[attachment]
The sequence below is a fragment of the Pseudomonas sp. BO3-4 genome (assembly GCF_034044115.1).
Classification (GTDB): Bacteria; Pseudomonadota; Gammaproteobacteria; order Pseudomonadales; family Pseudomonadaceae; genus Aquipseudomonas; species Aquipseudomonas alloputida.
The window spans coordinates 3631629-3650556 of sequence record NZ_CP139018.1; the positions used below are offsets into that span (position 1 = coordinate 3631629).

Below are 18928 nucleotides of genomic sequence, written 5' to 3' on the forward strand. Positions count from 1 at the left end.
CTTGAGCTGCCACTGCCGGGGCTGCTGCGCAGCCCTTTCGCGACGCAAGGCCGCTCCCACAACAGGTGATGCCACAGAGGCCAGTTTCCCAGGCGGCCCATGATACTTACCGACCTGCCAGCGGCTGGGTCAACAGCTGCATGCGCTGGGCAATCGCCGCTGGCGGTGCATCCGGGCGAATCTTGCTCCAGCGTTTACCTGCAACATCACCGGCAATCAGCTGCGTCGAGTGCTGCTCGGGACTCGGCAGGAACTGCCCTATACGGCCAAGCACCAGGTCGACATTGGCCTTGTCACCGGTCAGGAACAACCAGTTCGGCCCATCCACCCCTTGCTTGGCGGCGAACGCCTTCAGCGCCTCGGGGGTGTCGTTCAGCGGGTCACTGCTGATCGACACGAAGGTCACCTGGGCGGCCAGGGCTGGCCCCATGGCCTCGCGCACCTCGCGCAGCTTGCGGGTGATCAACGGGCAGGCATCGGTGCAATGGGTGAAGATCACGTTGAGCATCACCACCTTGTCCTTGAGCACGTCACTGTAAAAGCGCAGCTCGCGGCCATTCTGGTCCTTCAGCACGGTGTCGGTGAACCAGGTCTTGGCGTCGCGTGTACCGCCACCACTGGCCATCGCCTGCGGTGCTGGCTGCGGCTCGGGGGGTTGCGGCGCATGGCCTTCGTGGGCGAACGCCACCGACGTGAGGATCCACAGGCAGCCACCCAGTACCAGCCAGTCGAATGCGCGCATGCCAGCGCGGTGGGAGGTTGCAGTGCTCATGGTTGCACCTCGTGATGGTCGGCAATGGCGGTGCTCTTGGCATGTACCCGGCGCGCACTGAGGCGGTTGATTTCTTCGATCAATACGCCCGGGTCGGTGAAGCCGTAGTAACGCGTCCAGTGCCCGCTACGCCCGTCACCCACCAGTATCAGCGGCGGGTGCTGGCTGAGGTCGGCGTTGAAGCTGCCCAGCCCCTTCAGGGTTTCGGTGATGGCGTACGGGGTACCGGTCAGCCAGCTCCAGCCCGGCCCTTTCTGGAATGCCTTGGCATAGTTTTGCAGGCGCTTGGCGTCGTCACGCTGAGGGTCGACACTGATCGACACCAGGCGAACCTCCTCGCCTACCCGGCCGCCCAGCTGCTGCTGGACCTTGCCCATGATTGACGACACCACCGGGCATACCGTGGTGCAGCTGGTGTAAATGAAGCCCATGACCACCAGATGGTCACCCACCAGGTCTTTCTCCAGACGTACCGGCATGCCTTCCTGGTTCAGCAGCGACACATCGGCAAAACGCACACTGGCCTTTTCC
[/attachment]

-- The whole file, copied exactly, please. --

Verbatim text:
The sequence below is a fragment of the Pseudomonas sp. BO3-4 genome (assembly GCF_034044115.1).
Classification (GTDB): Bacteria; Pseudomonadota; Gammaproteobacteria; order Pseudomonadales; family Pseudomonadaceae; genus Aquipseudomonas; species Aquipseudomonas alloputida.
The window spans coordinates 3631629-3650556 of sequence record NZ_CP139018.1; the positions used below are offsets into that span (position 1 = coordinate 3631629).

Below are 18928 nucleotides of genomic sequence, written 5' to 3' on the forward strand. Positions count from 1 at the left end.
CTTGAGCTGCCACTGCCGGGGCTGCTGCGCAGCCCTTTCGCGACGCAAGGCCGCTCCCACAACAGGTGATGCCACAGAGGCCAGTTTCCCAGGCGGCCCATGATACTTACCGACCTGCCAGCGGCTGGGTCAACAGCTGCATGCGCTGGGCAATCGCCGCTGGCGGTGCATCCGGGCGAATCTTGCTCCAGCGTTTACCTGCAACATCACCGGCAATCAGCTGCGTCGAGTGCTGCTCGGGACTCGGCAGGAACTGCCCTATACGGCCAAGCACCAGGTCGACATTGGCCTTGTCACCGGTCAGGAACAACCAGTTCGGCCCATCCACCCCTTGCTTGGCGGCGAACGCCTTCAGCGCCTCGGGGGTGTCGTTCAGCGGGTCACTGCTGATCGACACGAAGGTCACCTGGGCGGCCAGGGCTGGCCCCATGGCCTCGCGCACCTCGCGCAGCTTGCGGGTGATCAACGGGCAGGCATCGGTGCAATGGGTGAAGATCACGTTGAGCATCACCACCTTGTCCTTGAGCACGTCACTGTAAAAGCGCAGCTCGCGGCCATTCTGGTCCTTCAGCACGGTGTCGGTGAACCAGGTCTTGGCGTCGCGTGTACCGCCACCACTGGCCATCGCCTGCGGTGCTGGCTGCGGCTCGGGGGGTTGCGGCGCATGGCCTTCGTGGGCGAACGCCACCGACGTGAGGATCCACAGGCAGCCACCCAGTACCAGCCAGTCGAATGCGCGCATGCCAGCGCGGTGGGAGGTTGCAGTGCTCATGGTTGCACCTCGTGATGGTCGGCAATGGCGGTGCTCTTGGCATGTACCCGGCGCGCACTGAGGCGGTTGATTTCTTCGATCAATACGCCCGGGTCGGTGAAGCCGTAGTAACGCGTCCAGTGCCCGCTACGCCCGTCACCCACCAGTATCAGCGGCGGGTGCTGGCTGAGGTCGGCGTTGAAGCTGCCCAGCCCCTTCAGGGTTTCGGTGATGGCGTACGGGGTACCGGTCAGCCAGCTCCAGCCCGGCCCTTTCTGGAATGCCTTGGCATAGTTTTGCAGGCGCTTGGCGTCGTCACGCTGAGGGTCGACACTGATCGACACCAGGCGAACCTCCTCGCCTACCCGGCCGCCCAGCTGCTGCTGGACCTTGCCCATGATTGACGACACCACCGGGCATACCGTGGTGCAGCTGGTGTAAATGAAGCCCATGACCACCAGATGGTCACCCACCAGGTCTTTCTCCAGACGTACCGGCATGCCTTCCTGGTTCAGCAGCGACACATCGGCAAAACGCACACTGGCCTTTTCC